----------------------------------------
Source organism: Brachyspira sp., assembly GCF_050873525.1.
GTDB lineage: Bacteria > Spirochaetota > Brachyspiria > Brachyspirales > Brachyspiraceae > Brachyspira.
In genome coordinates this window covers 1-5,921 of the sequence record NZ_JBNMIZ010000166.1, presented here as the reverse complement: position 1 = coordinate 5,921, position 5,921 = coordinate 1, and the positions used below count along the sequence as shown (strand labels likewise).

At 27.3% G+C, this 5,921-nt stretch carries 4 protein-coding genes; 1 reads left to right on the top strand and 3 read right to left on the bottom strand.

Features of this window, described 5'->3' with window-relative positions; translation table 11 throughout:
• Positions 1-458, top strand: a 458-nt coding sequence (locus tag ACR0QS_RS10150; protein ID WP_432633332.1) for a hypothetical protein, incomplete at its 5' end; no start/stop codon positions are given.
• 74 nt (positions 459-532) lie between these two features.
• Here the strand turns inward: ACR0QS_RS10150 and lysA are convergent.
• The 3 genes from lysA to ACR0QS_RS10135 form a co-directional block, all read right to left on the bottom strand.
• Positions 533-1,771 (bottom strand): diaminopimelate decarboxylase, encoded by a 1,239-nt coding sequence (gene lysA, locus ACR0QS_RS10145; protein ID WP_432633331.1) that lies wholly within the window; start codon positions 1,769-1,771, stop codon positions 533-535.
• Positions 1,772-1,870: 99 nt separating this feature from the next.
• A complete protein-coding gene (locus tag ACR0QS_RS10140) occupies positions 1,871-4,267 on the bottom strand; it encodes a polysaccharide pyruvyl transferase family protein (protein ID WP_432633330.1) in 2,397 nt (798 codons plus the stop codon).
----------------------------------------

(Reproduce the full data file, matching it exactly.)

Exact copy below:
Source organism: Brachyspira sp., assembly GCF_050873525.1.
GTDB lineage: Bacteria > Spirochaetota > Brachyspiria > Brachyspirales > Brachyspiraceae > Brachyspira.
In genome coordinates this window covers 1-5,921 of the sequence record NZ_JBNMIZ010000166.1, presented here as the reverse complement: position 1 = coordinate 5,921, position 5,921 = coordinate 1, and the positions used below count along the sequence as shown (strand labels likewise).

At 27.3% G+C, this 5,921-nt stretch carries 4 protein-coding genes; 1 reads left to right on the top strand and 3 read right to left on the bottom strand.

Features of this window, described 5'->3' with window-relative positions; translation table 11 throughout:
• Positions 1-458, top strand: a 458-nt coding sequence (locus tag ACR0QS_RS10150; protein ID WP_432633332.1) for a hypothetical protein, incomplete at its 5' end; no start/stop codon positions are given.
• 74 nt (positions 459-532) lie between these two features.
• Here the strand turns inward: ACR0QS_RS10150 and lysA are convergent.
• The 3 genes from lysA to ACR0QS_RS10135 form a co-directional block, all read right to left on the bottom strand.
• Positions 533-1,771 (bottom strand): diaminopimelate decarboxylase, encoded by a 1,239-nt coding sequence (gene lysA, locus ACR0QS_RS10145; protein ID WP_432633331.1) that lies wholly within the window; start codon positions 1,769-1,771, stop codon positions 533-535.
• Positions 1,772-1,870: 99 nt separating this feature from the next.
• A complete protein-coding gene (locus tag ACR0QS_RS10140) occupies positions 1,871-4,267 on the bottom strand; it encodes a polysaccharide pyruvyl transferase family protein (protein ID WP_432633330.1) in 2,397 nt (798 codons plus the stop codon).